To summarize, here are the canonical process for scripts (details below):

# optional - create a new script using the CLI (can be done manually)
wmill script bootstrap f/my_space/example_script python3

# edit the script content manually, writing your python code within your IDE

# edit the script metadata (required if you made edits to the dependencies or the main signature method)
wmill script generate-metadata

# optional - specify the path to the script adding f/my_space/
wmill script generate-metadata f/my_space/

# push your changes to the Windmill workspace
wmill sync push

... and for flows:

# optional - create a new script using the CLI (can be done manually)
wmill flow bootstrap f/my_space/groundbreaking_flow

# edit the flow definition manually, or using the VSCode extension

# push your changes to the Windmill workspace
wmill sync push

Once the workspace folder is pulled, edits can be made using any IDE.

Editing a script is as simple as editing its content. The code can be edited freely in your IDE, and there are possibilities to even run it locally if you have the correct development environment setup for the script language.

Some fields of the metadata file can also be edited by hand, like the summary of the description fields. If you update the dependencies of your script, or the signature of the main method, the lockfile and/or the script schema will need to be updated in the metadata file. We do not recommend doing it by hand.

Windmill CLI comes with a wmill script generate-metadata command that will read all the files that have been edited and gracefully update the metadata file accordingly. This command is mainly used update the lockfile and schema inplace. Be re-assured, any manual update to other files like summary and description will be kept:

Generate metadata command:

Generate Metadata

And the modified files:

Modified Files

Note that you can explicitly exclude (or include) specific files or folders to be taken into account by this command, with a wmill.yaml file.

You can also generate metadata for a single script with wmill script generate-metadata <path>:

Package.json & requirements.txt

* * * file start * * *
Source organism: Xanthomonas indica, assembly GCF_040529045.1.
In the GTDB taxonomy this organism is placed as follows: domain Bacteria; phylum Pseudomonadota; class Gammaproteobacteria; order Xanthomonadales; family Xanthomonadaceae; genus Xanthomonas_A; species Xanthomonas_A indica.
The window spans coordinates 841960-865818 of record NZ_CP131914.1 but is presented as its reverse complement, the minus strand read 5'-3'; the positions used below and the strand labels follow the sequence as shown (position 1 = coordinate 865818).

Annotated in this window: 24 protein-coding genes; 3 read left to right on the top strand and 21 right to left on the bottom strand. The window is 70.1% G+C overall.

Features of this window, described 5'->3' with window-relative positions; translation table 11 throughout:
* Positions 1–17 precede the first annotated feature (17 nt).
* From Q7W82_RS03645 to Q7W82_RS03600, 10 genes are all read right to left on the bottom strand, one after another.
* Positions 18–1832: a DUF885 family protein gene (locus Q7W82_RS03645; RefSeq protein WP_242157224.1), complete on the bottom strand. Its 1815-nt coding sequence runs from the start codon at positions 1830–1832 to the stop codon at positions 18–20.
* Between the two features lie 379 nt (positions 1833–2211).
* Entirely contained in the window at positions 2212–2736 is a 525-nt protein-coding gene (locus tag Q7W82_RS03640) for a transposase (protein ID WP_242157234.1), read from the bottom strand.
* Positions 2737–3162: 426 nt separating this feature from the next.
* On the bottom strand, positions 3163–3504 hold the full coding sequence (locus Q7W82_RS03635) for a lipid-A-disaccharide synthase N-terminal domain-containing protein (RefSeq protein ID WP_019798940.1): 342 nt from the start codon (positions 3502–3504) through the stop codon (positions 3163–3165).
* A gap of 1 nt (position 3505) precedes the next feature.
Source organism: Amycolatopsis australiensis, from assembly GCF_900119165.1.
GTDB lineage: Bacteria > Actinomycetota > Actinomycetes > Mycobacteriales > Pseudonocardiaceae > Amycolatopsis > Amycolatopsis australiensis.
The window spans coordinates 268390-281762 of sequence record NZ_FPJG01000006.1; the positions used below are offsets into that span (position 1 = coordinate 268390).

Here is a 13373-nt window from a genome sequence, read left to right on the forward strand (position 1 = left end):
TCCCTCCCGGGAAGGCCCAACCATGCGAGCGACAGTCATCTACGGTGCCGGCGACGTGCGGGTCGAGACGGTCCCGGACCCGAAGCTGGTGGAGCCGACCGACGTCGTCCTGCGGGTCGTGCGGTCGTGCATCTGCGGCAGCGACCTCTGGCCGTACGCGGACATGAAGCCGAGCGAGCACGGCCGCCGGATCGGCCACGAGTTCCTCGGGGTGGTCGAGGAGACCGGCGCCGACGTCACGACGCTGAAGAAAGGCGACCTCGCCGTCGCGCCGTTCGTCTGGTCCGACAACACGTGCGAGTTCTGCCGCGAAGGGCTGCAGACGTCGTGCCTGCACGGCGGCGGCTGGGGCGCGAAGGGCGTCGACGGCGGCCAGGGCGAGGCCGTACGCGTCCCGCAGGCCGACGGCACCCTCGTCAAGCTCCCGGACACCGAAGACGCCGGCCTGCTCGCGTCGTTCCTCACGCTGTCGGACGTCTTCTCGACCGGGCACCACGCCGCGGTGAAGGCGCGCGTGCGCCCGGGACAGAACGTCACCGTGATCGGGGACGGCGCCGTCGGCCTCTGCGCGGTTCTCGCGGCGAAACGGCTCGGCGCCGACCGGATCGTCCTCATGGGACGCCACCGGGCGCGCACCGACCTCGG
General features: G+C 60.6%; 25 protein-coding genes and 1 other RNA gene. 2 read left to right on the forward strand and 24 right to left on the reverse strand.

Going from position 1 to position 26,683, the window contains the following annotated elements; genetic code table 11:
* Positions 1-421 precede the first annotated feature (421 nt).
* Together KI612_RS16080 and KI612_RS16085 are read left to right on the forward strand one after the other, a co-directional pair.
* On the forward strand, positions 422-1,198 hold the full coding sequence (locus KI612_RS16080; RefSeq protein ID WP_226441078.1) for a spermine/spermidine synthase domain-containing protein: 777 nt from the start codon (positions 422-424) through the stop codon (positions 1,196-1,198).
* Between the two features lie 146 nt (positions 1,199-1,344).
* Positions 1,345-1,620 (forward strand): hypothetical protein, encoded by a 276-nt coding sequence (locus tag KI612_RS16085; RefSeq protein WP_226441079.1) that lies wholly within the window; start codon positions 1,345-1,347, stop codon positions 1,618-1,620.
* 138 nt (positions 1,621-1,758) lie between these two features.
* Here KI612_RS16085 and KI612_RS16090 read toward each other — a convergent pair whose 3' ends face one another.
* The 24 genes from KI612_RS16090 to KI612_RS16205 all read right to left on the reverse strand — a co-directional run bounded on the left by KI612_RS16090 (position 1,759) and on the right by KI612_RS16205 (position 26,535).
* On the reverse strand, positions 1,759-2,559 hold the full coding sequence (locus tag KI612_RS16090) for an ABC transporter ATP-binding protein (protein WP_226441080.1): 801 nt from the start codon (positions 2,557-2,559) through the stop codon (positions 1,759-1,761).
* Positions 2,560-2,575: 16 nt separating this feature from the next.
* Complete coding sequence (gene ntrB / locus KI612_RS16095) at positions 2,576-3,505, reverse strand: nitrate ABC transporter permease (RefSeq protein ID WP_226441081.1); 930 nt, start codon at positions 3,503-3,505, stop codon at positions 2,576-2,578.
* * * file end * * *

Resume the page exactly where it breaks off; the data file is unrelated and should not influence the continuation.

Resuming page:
If you have a package.json or requirements.txt file in the same or parent directory as your script, the wmill script generate-metadata command will automatically include the dependencies in the metadata file.

Generate Metadata Path

But what if you want to create a new script from scratch? It's also easy, just create a file with the correct extension (or run wmill script bootstrap <path> <language>), and simply run generate-metadata command to generate the metadata file. The name of the file and its location in the folder will become the script path in Windmill.

File extension per script language
Script languageExpected file extension
TypeScript (deno).ts
TypeScript (bun).bun.ts

Similar for flow, you can manually create a folder ending with .flow and containing a flow.yaml file.

flow.yaml initial content
summary: ''
description: ''
modules: []
$schema: ''
type: object
order: []
properties: {}
required: []
ws_error_handler_muted: false

More info here.

Flows can be more difficult to edit at the beginning because ones need to be familiar with the OpenFlow definitions to be able to write the YAML file. To help you with that, you can use our VS Code Extension.

CLI Bootstrap

Windmill CLI also has a bootstrap command (both for wmill script and wmill flow) which can be used to create a new script in the desired language or flow. All files will be automatically created and the script content will be a simply "Hello world" in the desired language, which can then be updated.

Lastly, it is possible to execute scripts locally and even plug them to any unit testing framework. More info on the Run locally documentation page.

VS Code Extension

The Windmill VS Code extension allows you to build scripts and flows in the comfort of your VS Code Editor, while leveraging Windmill UIs for test & flows edition.

VS Code Extension

Deploy from Github/Gitlab with Staging/Prod

Syncing directly from the CLI is great, but instead of using the CLI directly, you should combine it with your CI/CD and set up a full productive Git workflow with a Staging and Prod workspaces and Git Sync. See more details here: